Wells Fargo Targeting Up to 25% of Workforce in Mass Layoffs

Alan Johnson, managing director of New York-based compensation consultant Johnson Associates Inc., said that Wells Fargo’s announced cost-cutting plan will hurt the firm from a recruitment perspective, including in asset management.

“It’s not just the cost cutting, but years of instability at the bank,” since the 2016 sales scandal surfaced, he said. “It’s just one negative story after another. … (There’s) just a general malaise from bad news and instability,” Mr. Johnson added, noting that it could negatively impact Wells’ ability to attract new asset management clients.

Pensions & Investments / September 2, 2020


Even Wall Street’s Biggest Bonuses Will Disappoint This Year

Equities traders at major U.S. banks largely succeeded in navigating the most tumultuous markets in a generation as the pandemic triggered lockdowns in March and sent stocks swooning, only to later rebound. But that performance was soon overshadowed by fixed-income trading. Federal Reserve intervention in credit markets helped banks arrange a slew of fundraisings for desperate companies, giving those traders ample chances to buy and sell newly issued bonds.

In the second quarter, traders at three top fixed-income trading houses — JPMorgan Chase & Co., Citigroup Inc. and Goldman Sachs Group Inc. — generated about $10 billion in additional revenue. The windfall helped keep JPMorgan and Citigroup profitable despite massive loan-loss provisions.

Fixed-income traders may see their year-end bonuses jump 25% to 30%, according to Alan Johnson, founder of compensation consultant Johnson Associates. Yet those traders are likely to expect increases of 50% or more, he said.

“They’re going to be paid somewhat less than their results on an isolated basis,” Johnson said. “They will be disgruntled.”

Bloomberg / August 12, 2020


Bond Trading Seen as Bonus Bright Spot While Others Disappoint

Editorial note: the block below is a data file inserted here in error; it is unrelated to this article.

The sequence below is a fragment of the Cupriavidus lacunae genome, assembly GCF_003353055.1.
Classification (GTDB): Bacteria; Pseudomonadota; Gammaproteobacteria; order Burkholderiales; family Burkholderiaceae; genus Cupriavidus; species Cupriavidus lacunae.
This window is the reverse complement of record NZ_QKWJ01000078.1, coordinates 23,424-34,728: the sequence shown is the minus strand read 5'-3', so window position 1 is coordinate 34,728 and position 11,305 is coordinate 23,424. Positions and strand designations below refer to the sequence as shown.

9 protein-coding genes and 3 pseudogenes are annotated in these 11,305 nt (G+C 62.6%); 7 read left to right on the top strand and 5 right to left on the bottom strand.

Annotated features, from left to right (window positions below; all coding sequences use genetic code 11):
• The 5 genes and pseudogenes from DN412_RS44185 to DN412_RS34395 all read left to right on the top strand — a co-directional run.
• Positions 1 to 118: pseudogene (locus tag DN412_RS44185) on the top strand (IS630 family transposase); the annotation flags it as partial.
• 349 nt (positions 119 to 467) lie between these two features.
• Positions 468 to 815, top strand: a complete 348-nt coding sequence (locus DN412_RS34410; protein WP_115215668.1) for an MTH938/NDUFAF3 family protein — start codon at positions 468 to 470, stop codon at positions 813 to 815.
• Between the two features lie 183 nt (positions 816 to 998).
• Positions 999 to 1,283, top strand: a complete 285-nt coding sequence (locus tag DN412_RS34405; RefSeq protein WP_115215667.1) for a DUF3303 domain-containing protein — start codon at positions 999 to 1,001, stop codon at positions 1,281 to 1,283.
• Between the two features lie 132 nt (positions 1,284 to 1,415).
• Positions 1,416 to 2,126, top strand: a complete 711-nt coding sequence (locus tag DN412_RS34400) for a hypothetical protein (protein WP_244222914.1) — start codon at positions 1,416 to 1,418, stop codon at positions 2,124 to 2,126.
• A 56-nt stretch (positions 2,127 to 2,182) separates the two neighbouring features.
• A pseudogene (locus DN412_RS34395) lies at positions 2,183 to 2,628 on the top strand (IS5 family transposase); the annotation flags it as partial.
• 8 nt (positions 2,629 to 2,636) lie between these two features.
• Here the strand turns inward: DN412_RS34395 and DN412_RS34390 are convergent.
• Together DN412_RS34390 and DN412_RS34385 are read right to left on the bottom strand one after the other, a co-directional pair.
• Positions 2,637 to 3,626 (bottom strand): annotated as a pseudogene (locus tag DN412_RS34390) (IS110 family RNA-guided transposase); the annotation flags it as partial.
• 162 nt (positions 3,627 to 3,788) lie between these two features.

“You’ll hear about some multimillion-dollar trader that got some multimillion-dollar increase in pay while you got less pay,” Alan Johnson, president and founder of Johnson Associates, said in an interview. “You’re not going to be able to make everybody happy and, unfortunately, this year you’re going to make many people unhappy. There are limited funds in a terrible environment.”

Along with the bonus disappointments, Wall Street should also brace for job cuts of as much as 10%, Johnson said.

“They’re figuring out they don’t need as many people as they did even in February,” he said. “The pandemic makes this so much worse from a personal, societal standpoint. So there’s a hesitancy to do this quickly.” He expects the cuts to come in the fourth quarter and the start of 2021.

Bloomberg / August 10, 2020


Layoffs, Shrunken Bonuses Coming in Asset Management

The largest private equity funds have enormous amounts of cash to invest, but face portfolio company defaults. Alan Johnson, head of the compensation and consulting firm, said PE outfits benefit from leverage when markets are up. “Now they’re on the other side of leverage and it hurts,” Johnson told Institutional Investor.

“I won’t have a charity benefit for these people. They’re down 10 percent from the top of the mountain,” he pointed out…

“We have been pleasantly surprised at how companies can run efficiently and remotely. But asset managers have found they can operate with fewer people,” said Johnson. “We’re seeing that asset management and the U.S. economy can run a lot more efficiently. Working remotely exposed things like our long commutes. New York City hasn’t changed since the 1950s when it comes to commutes. Now we know we don’t need that. But then it also shows you don’t need as many people as well.”

Johnson expects many of the layoffs to disproportionately affect people of color. That’s because lost jobs will be in areas like operations and technology, many of which are held by Black and Hispanic professionals.

Institutional Investor / August 10, 2020


Asset Managers to Shrink Bonuses, Slash Jobs Despite Market Recovery: Report

“It is going to be a disappointing year,” says Alan Johnson, managing principal at compensation consulting firm Johnson Associates. And lower comp isn’t the concern for industry workers.

“Headcount is going to be a big issue in the industry,” Johnson adds.

Effective remote work not only came as a surprise to asset manager business leaders, but it has also led them to rethink their firms’ operating models and staffing levels, Johnson adds.

“This working-from-home thing has worked out better than anybody ever thought,” he says. “I think they are wondering, do they need as many people they thought they needed in February? And a lot of asset management firms are going to decide ‘no, I don’t need as many people as I thought I did.’”

FundFire / August 10, 2020